Hamish McRae

One of the country’s most respected financial journalists and commentators Hamish McRae is an associate editor of The Independent. He was named Business and Finance Journalist of the Year 2006 at the British Press Awards.

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The new prime minister has laid out an ambitious agenda for his first months in office, promising a sweeping overhaul of the electoral and constitutional system to give Italy more stable governments in future

A study of past economic cycles suggests that we aren’t far away from the next downturn

Economic View: Those of us who thought that the amplitude of cycles was diminishing were proved spectacularly wrong

William Hill have reported people betting six-figure sums on the referendum

If Scotland is to gain more freedoms, shouldn’t the same thing happen to the north of England?

Regional self-governance would probably do a better job than our current over-centralised structures

The summer months can mean a economic plateau

Economic cycles stop for no one, even in the month of August

It's been a bumpy summer so far, and we can rely on our politicians not to make things any easier

Hamish McRae: US Inc is pretty chipper, but there will be a correction to the stock market before too long

Economic View: Don’t you love the way in the  US people talk of earnings, whereas we here talk of profits?

The Lada became a symbol of Russia’s failure to keep up with Western economies

Our sanctions will not cripple Russia. It is doing a lot of the dirty work itself

This is not a new Cold War. These new upgraded, “phase three” economic sanctions will not suddenly bring Russia to its knees. But what they will do, coupled with Russia’s response to them, is make it impossible for Russia to escape the middle income trap – stop it from turning itself into a fully developed economy, with all the wealth and other benefits that western Europe enjoys, and its former satellites in eastern Europe are now acquiring.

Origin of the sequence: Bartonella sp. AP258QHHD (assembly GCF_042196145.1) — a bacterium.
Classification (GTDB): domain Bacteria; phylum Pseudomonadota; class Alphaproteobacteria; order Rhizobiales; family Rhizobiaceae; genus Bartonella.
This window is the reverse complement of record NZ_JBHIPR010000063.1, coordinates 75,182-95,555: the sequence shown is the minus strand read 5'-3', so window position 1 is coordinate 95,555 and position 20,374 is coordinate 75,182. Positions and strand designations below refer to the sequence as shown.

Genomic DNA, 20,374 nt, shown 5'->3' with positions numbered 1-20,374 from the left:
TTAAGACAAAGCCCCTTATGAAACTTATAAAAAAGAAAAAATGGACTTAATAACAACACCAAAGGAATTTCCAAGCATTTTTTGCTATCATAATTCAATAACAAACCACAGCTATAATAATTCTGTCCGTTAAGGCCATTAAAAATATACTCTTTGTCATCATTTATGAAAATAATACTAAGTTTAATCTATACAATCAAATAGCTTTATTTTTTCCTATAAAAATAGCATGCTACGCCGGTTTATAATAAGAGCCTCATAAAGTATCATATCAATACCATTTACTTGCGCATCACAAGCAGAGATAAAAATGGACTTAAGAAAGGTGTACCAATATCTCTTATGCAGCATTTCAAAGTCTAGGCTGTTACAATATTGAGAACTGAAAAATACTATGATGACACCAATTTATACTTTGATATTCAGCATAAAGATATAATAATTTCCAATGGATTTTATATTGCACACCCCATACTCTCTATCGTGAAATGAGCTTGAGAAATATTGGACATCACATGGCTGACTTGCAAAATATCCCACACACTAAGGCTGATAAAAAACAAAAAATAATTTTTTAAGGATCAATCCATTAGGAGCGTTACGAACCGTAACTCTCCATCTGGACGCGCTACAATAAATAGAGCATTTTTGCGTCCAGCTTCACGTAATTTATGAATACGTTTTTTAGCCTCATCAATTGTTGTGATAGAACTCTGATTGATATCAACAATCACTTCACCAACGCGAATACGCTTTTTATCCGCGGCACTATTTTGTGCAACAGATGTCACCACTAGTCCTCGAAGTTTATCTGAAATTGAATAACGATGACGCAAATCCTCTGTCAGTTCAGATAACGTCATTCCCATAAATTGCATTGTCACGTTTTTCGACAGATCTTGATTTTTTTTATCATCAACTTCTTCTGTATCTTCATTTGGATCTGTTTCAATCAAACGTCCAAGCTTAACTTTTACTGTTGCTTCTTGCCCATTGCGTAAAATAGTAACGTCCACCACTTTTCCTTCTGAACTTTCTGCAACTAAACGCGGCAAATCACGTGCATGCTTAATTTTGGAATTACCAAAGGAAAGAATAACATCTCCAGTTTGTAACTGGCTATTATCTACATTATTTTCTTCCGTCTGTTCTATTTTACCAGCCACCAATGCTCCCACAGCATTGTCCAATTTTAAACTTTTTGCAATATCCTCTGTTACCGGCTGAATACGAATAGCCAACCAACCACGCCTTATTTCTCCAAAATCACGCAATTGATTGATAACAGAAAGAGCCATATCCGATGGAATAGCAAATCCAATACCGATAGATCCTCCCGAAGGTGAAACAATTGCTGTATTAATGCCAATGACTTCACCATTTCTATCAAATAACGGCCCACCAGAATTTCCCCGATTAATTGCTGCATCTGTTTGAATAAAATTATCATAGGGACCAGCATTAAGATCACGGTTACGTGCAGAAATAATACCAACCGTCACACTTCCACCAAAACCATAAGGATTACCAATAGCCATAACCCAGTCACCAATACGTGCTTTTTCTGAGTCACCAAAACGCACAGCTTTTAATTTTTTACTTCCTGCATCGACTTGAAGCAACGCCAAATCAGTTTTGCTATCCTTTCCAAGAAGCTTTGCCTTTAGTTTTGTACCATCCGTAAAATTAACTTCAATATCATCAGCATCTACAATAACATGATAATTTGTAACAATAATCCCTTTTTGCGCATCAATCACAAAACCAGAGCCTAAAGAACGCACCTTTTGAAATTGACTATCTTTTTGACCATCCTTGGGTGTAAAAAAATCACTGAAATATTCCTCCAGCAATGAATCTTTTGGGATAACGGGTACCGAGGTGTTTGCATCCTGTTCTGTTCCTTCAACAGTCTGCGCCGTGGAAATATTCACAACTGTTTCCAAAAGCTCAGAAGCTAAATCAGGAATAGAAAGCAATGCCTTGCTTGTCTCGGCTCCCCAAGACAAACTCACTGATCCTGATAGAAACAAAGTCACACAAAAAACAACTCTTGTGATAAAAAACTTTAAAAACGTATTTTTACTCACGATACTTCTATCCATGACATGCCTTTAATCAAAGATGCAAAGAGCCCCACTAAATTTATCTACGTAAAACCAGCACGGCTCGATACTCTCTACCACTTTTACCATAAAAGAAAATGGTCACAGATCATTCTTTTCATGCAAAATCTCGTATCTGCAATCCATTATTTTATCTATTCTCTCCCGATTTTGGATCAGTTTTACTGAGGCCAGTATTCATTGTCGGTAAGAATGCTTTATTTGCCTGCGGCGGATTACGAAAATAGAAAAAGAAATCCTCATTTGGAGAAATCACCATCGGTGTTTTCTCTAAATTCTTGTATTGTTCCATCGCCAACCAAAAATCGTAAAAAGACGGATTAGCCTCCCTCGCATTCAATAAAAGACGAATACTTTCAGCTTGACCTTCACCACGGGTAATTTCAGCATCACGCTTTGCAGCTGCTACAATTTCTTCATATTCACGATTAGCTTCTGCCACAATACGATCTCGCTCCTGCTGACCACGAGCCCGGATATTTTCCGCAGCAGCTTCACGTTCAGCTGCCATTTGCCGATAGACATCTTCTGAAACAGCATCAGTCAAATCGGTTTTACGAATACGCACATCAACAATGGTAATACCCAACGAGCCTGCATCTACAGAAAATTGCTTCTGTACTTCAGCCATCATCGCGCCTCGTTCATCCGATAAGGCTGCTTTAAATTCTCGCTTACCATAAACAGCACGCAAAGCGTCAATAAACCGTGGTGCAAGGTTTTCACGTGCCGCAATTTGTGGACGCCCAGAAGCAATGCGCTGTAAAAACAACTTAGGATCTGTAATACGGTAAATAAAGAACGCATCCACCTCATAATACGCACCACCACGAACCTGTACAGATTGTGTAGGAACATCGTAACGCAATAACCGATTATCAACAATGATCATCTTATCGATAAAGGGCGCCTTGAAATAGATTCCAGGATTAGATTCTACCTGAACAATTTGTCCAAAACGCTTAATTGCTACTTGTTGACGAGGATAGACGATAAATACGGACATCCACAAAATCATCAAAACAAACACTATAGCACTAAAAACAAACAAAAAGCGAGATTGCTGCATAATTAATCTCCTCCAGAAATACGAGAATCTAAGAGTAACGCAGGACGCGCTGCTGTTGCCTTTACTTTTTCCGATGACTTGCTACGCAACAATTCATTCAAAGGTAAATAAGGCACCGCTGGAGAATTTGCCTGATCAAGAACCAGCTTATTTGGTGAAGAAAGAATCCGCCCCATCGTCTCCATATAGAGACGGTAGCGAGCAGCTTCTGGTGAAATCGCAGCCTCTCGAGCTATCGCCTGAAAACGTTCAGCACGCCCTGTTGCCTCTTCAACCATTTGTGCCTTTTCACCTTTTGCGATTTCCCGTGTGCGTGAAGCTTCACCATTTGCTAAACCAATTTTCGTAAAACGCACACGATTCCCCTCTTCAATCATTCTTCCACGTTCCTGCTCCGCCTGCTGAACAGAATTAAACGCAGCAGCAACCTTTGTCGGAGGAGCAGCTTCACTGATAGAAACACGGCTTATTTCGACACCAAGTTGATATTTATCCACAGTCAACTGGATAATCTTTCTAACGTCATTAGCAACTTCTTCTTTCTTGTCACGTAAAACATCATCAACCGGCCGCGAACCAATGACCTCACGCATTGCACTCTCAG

Our sanctions will not cripple Russia. It is doing a lot of the dirty work itself

Putin's desire to restore past glories of the Soviet Union will lead to economic failure

An oil rig in the North Sea

We have 'recovered' apparently, so why does it still hurt?

Growth is not strong enough to make up the ground lost on living standards, or to pay down debt

Hamish McRae: It’s not a question of if, but when... interest rates have been kept artificially low for long enough

Economic View: Monetary policy has become easier without the Bank of England doing anything

Vladimir Putin at a natural gas pipeline in Vladivostok in Russia’s far east in 2011

The West is too locked in to Russia to cause it pain. But it inflicts a lot of pain on itself

No one wants to be dependent on Russia. This is not sanctions.  It is common sense

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